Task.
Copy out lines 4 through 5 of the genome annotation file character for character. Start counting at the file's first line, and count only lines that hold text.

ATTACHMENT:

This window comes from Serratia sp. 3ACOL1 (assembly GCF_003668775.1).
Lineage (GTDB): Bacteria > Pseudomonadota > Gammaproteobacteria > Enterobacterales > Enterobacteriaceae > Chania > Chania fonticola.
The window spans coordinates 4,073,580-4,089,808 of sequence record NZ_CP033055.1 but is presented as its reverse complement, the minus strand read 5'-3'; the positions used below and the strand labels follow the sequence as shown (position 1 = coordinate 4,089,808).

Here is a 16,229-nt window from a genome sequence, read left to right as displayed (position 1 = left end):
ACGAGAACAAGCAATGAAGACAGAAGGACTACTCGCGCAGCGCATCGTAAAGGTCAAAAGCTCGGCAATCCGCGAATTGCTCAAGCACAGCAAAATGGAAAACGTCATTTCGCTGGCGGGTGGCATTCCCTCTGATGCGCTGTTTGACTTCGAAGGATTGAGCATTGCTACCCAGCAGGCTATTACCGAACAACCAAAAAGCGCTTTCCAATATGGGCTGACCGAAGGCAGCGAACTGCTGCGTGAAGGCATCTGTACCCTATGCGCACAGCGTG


Here is a 16,229-nt window from a genome sequence, read left to right as displayed (position 1 = left end):
ACGAGAACAAGCAATGAAGACAGAAGGACTACTCGCGCAGCGCATCGTAAAGGTCAAAAGCTCGGCAATCCGCGAATTGCTCAAGCACAGCAAAATGGAAAACGTCATTTCGCTGGCGGGTGGCATTCCCTCTGATGCGCTGTTTGACTTCGAAGGATTGAGCATTGCTACCCAGCAGGCTATTACCGAACAACCAAAAAGCGCTTTCCAATATGGGCTGACCGAAGGCAGCGAACTGCTGCGTGAAGGCATCTGTACCCTATGCGCACAGCGTG